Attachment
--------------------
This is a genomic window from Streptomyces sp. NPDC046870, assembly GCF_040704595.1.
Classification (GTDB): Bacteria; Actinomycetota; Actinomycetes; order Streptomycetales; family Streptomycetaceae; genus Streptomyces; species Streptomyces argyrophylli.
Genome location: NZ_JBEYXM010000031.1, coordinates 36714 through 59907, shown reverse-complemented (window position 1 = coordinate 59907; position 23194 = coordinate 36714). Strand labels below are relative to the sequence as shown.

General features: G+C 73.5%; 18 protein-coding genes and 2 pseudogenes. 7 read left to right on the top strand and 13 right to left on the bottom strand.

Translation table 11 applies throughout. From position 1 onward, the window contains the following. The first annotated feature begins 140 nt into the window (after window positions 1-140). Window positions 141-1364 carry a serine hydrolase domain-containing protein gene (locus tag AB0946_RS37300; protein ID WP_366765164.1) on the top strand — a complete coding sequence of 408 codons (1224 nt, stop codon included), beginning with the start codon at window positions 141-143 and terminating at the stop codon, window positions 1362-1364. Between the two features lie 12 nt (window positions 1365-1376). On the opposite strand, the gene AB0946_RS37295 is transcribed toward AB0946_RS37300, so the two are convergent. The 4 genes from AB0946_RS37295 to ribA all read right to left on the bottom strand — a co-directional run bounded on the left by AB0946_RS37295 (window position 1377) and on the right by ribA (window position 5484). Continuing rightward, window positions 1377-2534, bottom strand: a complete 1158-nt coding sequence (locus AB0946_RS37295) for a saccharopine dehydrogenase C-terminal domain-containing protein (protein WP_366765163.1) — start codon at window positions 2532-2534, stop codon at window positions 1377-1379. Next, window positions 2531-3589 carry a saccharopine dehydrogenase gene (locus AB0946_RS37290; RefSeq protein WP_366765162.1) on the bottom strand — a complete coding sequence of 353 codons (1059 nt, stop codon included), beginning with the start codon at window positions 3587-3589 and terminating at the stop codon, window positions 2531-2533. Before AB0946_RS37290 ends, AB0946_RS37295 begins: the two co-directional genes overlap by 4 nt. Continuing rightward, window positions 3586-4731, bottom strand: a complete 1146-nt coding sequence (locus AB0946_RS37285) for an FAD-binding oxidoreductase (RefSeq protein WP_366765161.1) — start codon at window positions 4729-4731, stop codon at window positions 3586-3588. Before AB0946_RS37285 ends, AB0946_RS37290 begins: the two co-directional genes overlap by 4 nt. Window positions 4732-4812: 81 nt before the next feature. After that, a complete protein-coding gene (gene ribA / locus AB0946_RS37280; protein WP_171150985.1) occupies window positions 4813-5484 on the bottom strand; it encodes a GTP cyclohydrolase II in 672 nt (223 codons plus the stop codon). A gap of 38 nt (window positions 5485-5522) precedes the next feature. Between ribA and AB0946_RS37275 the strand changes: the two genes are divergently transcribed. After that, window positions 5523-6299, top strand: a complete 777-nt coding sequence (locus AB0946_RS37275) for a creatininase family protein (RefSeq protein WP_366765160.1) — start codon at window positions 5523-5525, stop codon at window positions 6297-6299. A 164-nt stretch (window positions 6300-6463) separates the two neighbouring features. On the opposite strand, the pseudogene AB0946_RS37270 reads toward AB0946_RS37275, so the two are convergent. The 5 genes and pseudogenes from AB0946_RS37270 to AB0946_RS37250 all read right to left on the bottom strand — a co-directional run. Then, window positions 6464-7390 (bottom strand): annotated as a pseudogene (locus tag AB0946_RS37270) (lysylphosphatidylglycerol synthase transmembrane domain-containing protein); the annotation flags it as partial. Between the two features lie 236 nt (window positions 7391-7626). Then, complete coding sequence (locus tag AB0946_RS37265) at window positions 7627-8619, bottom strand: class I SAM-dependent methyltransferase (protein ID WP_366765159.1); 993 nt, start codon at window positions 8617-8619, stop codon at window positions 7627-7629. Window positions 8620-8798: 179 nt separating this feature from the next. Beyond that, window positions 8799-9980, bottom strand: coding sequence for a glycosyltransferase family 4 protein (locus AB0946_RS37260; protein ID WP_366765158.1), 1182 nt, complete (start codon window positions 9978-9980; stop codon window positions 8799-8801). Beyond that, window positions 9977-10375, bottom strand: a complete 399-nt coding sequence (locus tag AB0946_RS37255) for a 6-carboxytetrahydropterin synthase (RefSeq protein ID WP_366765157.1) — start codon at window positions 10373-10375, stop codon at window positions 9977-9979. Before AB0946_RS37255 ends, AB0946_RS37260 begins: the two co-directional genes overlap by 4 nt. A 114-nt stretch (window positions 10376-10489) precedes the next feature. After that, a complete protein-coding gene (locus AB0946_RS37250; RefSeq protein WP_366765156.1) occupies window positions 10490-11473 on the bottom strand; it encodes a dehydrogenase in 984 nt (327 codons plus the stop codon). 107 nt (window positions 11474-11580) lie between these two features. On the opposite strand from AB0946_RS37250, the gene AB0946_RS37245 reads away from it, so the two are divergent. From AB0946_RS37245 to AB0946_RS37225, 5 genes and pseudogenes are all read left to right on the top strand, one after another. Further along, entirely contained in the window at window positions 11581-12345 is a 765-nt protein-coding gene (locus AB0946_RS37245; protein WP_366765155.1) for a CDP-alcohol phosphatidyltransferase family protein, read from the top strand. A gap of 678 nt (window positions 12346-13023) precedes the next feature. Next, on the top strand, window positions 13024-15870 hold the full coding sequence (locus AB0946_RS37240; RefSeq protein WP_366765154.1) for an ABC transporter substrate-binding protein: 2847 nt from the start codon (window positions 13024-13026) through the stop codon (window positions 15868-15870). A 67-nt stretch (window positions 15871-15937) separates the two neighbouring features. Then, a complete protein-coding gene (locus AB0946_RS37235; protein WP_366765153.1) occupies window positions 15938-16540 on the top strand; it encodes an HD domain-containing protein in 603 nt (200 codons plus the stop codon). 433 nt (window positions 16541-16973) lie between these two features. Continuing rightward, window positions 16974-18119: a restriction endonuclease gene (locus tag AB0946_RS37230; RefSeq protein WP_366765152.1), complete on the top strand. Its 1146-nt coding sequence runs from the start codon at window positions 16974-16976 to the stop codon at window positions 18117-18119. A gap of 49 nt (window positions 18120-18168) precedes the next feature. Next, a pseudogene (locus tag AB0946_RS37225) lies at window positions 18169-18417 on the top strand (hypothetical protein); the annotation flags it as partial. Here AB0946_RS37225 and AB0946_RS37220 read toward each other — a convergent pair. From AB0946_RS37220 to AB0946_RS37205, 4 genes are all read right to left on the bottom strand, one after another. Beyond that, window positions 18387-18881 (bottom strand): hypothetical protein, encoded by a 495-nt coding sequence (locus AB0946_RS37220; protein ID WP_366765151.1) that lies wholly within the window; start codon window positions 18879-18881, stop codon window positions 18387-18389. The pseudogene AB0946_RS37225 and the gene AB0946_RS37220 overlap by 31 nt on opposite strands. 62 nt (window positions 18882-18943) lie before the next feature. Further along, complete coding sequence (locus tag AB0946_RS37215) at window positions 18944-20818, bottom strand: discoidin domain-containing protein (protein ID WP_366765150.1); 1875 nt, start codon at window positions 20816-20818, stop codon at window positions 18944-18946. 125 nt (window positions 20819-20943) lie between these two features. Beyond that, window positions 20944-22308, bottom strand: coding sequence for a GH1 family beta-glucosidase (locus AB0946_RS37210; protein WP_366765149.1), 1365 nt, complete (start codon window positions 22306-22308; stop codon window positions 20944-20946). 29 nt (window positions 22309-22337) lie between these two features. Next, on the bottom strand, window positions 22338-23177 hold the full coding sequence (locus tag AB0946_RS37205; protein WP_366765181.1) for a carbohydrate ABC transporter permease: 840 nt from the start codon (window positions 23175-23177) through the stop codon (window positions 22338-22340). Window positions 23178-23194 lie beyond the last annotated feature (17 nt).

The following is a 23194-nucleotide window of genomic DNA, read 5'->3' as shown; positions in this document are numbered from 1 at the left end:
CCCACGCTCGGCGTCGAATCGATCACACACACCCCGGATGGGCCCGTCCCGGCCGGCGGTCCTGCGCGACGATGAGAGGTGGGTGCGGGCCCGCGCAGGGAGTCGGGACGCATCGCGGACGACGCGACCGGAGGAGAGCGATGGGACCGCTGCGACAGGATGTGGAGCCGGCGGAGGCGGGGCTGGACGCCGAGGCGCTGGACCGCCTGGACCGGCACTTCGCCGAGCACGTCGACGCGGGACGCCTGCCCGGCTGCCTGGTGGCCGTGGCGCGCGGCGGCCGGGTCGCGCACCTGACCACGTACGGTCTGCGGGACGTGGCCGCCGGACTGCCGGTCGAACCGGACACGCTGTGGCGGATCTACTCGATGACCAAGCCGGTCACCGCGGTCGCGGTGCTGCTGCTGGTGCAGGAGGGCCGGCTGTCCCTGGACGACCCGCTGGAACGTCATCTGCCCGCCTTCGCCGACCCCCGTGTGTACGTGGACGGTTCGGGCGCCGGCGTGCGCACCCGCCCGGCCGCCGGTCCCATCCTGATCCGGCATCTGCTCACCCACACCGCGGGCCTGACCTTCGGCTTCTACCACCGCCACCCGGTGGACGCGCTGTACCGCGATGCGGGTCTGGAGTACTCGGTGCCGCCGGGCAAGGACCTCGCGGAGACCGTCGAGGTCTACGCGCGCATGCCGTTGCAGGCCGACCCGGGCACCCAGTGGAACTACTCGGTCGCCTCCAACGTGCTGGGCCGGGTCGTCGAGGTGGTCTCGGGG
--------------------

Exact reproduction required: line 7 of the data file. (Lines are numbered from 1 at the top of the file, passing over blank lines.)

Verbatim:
CCCACGCTCGGCGTCGAATCGATCACACACACCCCGGATGGGCCCGTCCCGGCCGGCGGTCCTGCGCGACGATGAGAGGTGGGTGCGGGCCCGCGCAGGGAGTCGGGACGCATCGCGGACGACGCGACCGGAGGAGAGCGATGGGACCGCTGCGACAGGATGTGGAGCCGGCGGAGGCGGGGCTGGACGCCGAGGCGCTGGACCGCCTGGACCGGCACTTCGCCGAGCACGTCGACGCGGGACGCCTGCCCGGCTGCCTGGTGGCCGTGGCGCGCGGCGGCCGGGTCGCGCACCTGACCACGTACGGTCTGCGGGACGTGGCCGCCGGACTGCCGGTCGAACCGGACACGCTGTGGCGGATCTACTCGATGACCAAGCCGGTCACCGCGGTCGCGGTGCTGCTGCTGGTGCAGGAGGGCCGGCTGTCCCTGGACGACCCGCTGGAACGTCATCTGCCCGCCTTCGCCGACCCCCGTGTGTACGTGGACGGTTCGGGCGCCGGCGTGCGCACCCGCCCGGCCGCCGGTCCCATCCTGATCCGGCATCTGCTCACCCACACCGCGGGCCTGACCTTCGGCTTCTACCACCGCCACCCGGTGGACGCGCTGTACCGCGATGCGGGTCTGGAGTACTCGGTGCCGCCGGGCAAGGACCTCGCGGAGACCGTCGAGGTCTACGCGCGCATGCCGTTGCAGGCCGACCCGGGCACCCAGTGGAACTACTCGGTCGCCTCCAACGTGCTGGGCCGGGTCGTCGAGGTGGTCTCGGGG